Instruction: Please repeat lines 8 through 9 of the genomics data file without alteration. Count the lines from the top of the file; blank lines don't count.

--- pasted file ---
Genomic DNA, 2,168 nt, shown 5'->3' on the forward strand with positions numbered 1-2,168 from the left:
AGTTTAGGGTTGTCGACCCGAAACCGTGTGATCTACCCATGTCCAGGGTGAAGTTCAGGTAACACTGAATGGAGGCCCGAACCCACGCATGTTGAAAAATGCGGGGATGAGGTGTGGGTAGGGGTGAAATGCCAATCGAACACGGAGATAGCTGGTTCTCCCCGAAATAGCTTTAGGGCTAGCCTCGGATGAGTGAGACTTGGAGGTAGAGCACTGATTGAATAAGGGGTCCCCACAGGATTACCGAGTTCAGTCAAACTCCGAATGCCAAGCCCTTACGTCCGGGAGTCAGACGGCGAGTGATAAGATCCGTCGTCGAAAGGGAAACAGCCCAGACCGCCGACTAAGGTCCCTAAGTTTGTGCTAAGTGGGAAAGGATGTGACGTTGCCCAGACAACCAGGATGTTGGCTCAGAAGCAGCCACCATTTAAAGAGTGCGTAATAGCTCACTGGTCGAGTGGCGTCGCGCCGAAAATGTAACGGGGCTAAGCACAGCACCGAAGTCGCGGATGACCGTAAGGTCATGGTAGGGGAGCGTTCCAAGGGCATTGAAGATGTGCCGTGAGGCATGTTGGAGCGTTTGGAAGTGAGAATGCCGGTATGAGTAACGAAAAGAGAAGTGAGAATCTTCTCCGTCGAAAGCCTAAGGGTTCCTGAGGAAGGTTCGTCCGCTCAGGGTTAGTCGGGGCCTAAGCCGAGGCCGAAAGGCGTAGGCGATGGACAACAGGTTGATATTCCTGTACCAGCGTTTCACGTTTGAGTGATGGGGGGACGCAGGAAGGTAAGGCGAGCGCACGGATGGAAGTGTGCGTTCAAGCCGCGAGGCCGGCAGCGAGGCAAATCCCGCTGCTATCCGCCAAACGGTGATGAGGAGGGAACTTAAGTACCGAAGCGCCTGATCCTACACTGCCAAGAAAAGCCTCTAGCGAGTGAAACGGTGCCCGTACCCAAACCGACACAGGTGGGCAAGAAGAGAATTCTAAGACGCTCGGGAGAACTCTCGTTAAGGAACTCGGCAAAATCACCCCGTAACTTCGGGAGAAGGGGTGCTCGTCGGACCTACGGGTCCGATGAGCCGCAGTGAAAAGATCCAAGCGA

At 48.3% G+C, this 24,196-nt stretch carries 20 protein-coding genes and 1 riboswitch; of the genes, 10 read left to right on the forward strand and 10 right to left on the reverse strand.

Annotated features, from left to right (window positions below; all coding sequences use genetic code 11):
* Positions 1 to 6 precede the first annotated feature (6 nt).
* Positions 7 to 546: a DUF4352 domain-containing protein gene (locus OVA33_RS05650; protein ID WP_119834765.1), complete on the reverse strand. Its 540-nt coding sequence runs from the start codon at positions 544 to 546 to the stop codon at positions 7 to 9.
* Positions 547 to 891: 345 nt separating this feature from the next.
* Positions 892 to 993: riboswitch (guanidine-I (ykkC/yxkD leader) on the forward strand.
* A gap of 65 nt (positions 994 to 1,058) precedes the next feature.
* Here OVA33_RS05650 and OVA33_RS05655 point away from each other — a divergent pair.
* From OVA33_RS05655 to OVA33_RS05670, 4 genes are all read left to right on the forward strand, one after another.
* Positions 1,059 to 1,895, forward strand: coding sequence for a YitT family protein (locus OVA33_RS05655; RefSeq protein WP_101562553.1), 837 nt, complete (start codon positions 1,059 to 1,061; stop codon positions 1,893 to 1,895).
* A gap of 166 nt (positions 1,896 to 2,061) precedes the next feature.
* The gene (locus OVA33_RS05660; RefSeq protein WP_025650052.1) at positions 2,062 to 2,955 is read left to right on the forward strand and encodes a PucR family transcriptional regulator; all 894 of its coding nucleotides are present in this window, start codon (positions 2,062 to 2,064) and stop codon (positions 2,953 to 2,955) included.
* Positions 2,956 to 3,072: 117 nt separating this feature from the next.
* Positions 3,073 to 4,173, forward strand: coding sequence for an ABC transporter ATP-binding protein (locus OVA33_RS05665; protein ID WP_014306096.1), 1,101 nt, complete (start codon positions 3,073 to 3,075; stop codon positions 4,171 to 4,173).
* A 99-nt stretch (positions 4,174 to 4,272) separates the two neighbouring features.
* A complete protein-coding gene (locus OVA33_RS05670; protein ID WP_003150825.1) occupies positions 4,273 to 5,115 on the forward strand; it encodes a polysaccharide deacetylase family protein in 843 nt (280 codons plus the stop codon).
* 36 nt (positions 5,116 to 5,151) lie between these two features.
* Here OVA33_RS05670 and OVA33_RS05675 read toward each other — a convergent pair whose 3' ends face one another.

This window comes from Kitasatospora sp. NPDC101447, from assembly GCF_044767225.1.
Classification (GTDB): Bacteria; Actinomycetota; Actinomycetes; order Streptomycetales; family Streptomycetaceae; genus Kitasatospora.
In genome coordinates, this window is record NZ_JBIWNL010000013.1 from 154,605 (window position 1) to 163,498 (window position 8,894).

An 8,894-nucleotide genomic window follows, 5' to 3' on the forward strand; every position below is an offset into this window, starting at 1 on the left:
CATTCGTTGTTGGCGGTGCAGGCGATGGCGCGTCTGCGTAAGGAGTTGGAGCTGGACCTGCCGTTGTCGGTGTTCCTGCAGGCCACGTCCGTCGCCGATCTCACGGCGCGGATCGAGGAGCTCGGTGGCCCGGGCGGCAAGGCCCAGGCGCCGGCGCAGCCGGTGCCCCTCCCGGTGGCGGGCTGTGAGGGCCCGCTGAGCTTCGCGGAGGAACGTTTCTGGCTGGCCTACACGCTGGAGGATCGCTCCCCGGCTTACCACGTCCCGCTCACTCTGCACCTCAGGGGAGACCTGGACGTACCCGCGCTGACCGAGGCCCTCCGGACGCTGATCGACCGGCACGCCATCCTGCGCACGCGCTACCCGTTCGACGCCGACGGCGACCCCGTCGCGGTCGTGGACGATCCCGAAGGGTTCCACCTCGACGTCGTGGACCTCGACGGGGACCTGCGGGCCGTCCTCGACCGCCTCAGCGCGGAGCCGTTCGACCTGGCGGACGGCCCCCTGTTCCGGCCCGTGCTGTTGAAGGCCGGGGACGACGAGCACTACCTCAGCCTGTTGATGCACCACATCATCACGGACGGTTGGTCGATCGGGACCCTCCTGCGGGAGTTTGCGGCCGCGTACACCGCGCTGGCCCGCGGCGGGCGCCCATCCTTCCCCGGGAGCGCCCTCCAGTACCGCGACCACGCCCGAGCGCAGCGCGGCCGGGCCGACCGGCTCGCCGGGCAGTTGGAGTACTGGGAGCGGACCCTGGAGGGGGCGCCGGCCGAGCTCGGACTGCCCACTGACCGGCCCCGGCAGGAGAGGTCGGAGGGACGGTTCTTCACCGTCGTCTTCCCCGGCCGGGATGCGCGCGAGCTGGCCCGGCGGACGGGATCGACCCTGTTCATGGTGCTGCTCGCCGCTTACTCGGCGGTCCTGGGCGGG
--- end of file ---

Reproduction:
* Positions 892 to 993: riboswitch (guanidine-I (ykkC/yxkD leader) on the forward strand.
* A gap of 65 nt (positions 994 to 1,058) precedes the next feature.